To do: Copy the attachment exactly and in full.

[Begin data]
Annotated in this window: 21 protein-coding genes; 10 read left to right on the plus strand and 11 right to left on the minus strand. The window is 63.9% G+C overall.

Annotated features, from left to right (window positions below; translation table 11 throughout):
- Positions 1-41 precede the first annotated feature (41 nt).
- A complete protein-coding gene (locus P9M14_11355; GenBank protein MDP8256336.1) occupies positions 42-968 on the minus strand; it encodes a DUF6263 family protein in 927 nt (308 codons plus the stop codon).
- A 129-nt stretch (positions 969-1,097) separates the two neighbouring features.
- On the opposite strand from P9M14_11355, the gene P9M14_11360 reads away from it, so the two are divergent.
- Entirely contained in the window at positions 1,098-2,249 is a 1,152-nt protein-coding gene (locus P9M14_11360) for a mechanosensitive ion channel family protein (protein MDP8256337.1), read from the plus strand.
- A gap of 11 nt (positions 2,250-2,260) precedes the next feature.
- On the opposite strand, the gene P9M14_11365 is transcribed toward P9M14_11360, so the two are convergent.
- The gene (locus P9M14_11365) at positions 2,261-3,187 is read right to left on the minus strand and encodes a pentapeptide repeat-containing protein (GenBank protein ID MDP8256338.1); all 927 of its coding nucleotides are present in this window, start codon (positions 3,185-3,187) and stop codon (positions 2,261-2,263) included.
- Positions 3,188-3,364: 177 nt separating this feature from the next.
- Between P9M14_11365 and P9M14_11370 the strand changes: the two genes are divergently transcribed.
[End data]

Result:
Annotated in this window: 21 protein-coding genes; 10 read left to right on the plus strand and 11 right to left on the minus strand. The window is 63.9% G+C overall.

Annotated features, from left to right (window positions below; translation table 11 throughout):
- Positions 1-41 precede the first annotated feature (41 nt).
- A complete protein-coding gene (locus P9M14_11355; GenBank protein MDP8256336.1) occupies positions 42-968 on the minus strand; it encodes a DUF6263 family protein in 927 nt (308 codons plus the stop codon).
- A 129-nt stretch (positions 969-1,097) separates the two neighbouring features.
- On the opposite strand from P9M14_11355, the gene P9M14_11360 reads away from it, so the two are divergent.
- Entirely contained in the window at positions 1,098-2,249 is a 1,152-nt protein-coding gene (locus P9M14_11360) for a mechanosensitive ion channel family protein (protein MDP8256337.1), read from the plus strand.
- A gap of 11 nt (positions 2,250-2,260) precedes the next feature.
- On the opposite strand, the gene P9M14_11365 is transcribed toward P9M14_11360, so the two are convergent.
- The gene (locus P9M14_11365) at positions 2,261-3,187 is read right to left on the minus strand and encodes a pentapeptide repeat-containing protein (GenBank protein ID MDP8256338.1); all 927 of its coding nucleotides are present in this window, start codon (positions 3,185-3,187) and stop codon (positions 2,261-2,263) included.
- Positions 3,188-3,364: 177 nt separating this feature from the next.
- Between P9M14_11365 and P9M14_11370 the strand changes: the two genes are divergently transcribed.